When Congressman Paul Gosar referred to sovereign Indian nations as “wards of the federal government” a couple of weeks ago, he set off a storm. While referring to Native people as “wards of the state” is deeply problematic and racist language that the US government wants to leave in the past, the term itself is indicative of how federal and local governments still treat Indian Country and its peoples.
It should also provide us a space to recognize some of the oppressions that Native people face within the United States – including state-sanctioned genocide. A little history is in order, to set the context.
Chief Justice John Marshall was the first to call native people and their nations “wards of the state.” Marshall’s rulings influenced national and state laws and interpretations of the US Constitution until present. The idea that the federal government was the protectorate of Indian Country was not exactly the kind of relationship that parents have to their children. The federal government, under the agency of the tribal courts, worked expansively to handle all internal matters of native peoples and lands, waters, and other natural resources in efforts to “protect” natives not just from outsiders, but, ostensibly, from themselves. Of course, the only protection was of US monetary interests through the infantilization of an entire race of people.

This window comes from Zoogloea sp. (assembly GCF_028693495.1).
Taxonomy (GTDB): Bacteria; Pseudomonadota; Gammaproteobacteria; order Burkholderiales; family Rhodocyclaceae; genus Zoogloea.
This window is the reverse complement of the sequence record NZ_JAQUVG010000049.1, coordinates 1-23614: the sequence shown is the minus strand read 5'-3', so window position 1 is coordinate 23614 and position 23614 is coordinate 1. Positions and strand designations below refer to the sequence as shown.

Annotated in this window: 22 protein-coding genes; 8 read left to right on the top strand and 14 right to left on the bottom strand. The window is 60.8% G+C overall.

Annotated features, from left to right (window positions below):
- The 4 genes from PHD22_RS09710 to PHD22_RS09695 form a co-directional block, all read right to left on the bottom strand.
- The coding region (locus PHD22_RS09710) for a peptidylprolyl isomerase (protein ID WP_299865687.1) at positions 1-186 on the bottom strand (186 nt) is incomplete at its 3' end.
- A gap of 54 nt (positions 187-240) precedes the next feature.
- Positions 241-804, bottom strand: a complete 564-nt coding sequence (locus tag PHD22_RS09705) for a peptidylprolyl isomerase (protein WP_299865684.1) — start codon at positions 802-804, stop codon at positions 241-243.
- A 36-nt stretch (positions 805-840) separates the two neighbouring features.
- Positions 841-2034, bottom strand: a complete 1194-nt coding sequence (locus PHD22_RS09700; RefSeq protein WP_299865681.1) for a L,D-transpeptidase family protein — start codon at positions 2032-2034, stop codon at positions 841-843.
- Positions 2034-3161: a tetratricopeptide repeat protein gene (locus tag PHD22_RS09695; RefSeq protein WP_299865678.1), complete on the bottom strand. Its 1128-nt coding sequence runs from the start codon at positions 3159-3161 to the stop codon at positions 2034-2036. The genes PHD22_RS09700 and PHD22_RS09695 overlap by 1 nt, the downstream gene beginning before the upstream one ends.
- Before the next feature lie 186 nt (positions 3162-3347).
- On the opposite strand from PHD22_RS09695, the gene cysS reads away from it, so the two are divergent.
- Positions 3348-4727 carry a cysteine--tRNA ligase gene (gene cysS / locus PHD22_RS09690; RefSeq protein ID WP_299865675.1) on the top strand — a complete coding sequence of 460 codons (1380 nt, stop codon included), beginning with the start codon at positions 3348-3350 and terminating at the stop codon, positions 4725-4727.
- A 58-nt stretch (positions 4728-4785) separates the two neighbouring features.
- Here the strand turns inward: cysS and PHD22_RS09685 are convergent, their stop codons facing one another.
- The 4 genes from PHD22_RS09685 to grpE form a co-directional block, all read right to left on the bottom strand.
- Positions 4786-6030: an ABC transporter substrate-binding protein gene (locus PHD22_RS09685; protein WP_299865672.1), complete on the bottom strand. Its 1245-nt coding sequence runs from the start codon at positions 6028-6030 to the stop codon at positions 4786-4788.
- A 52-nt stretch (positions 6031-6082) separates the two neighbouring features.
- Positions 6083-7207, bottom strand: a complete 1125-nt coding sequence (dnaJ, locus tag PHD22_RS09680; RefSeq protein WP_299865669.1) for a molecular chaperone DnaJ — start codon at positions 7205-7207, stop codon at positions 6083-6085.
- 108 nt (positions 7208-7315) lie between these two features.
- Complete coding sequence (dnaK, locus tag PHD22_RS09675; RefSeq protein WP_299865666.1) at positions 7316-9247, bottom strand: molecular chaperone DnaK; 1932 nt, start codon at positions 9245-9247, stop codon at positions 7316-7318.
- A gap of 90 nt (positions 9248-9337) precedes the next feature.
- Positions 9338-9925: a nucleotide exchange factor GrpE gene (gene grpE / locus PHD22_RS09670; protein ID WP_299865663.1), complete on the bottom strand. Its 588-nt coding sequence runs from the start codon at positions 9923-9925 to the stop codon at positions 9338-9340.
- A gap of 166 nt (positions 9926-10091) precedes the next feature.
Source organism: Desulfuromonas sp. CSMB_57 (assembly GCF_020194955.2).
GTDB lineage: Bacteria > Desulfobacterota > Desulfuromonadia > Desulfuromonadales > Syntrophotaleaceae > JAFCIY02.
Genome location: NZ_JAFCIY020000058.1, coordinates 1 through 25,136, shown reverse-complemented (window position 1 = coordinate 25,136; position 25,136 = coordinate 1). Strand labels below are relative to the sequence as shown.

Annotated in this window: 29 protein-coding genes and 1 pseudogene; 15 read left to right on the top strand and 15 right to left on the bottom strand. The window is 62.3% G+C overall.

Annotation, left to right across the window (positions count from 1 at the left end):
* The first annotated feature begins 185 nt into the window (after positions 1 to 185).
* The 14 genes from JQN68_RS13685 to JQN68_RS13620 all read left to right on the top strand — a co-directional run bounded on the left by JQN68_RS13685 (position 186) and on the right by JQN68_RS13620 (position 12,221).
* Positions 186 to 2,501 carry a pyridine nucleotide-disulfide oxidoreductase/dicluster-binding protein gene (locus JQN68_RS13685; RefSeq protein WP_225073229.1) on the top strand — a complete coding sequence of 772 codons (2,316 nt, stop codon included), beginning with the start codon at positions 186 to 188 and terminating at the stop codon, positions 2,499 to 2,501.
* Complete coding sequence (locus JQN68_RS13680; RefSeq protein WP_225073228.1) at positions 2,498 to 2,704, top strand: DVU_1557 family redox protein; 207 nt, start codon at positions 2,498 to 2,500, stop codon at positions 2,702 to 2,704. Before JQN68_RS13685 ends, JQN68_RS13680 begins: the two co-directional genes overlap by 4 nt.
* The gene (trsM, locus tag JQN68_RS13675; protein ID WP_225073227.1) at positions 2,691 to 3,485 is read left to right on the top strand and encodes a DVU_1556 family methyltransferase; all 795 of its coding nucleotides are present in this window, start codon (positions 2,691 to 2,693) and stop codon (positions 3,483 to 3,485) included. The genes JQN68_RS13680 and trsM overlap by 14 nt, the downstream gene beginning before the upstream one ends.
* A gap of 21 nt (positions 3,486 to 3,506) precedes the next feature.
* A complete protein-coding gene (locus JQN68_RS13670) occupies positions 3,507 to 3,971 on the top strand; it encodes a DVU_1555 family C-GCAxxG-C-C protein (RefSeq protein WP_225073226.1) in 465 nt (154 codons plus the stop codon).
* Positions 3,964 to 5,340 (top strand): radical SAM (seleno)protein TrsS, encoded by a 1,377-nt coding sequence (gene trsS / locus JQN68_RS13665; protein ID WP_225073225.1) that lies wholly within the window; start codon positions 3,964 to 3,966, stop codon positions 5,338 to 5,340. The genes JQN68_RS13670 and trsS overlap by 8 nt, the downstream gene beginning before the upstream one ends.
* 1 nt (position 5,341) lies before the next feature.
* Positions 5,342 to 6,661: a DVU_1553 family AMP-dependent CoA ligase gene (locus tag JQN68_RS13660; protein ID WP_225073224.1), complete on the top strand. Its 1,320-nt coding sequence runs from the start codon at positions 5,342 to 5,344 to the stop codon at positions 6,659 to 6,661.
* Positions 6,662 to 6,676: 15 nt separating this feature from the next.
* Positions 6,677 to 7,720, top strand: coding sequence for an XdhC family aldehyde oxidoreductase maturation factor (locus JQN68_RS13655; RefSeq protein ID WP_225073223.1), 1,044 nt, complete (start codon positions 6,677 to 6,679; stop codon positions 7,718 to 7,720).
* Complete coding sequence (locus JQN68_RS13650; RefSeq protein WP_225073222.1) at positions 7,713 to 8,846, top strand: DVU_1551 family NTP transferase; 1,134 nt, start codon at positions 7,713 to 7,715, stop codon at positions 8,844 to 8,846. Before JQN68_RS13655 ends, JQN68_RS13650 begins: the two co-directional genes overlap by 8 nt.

This infantization is necessary to wrest political, economic, and militaristic power and land from the First Nations back to the US and white people. It is a way of operating and masking genocide of native people and cultures, from Justice Marshall to the Dawes Act of 1883, to the fact that Tribal Courts still have no jurisdiction over non-Natives committing crimes against Indians on tribal lands. This is why the iconography of Indian mascotry1 is so important and fighting it is even more important. Dan Snyder and his compatriots get to pretend that they are honoring Native peoples and cultures by turning them into mascots and whooping cries even as Indian Country roundly rejects being turned into savage children in the popular imagination. In fighting this “Mascotry”, Native activists are making their presence and agency known to a world that has long presumed them either disappeared or as children. It is not an unimportant fight.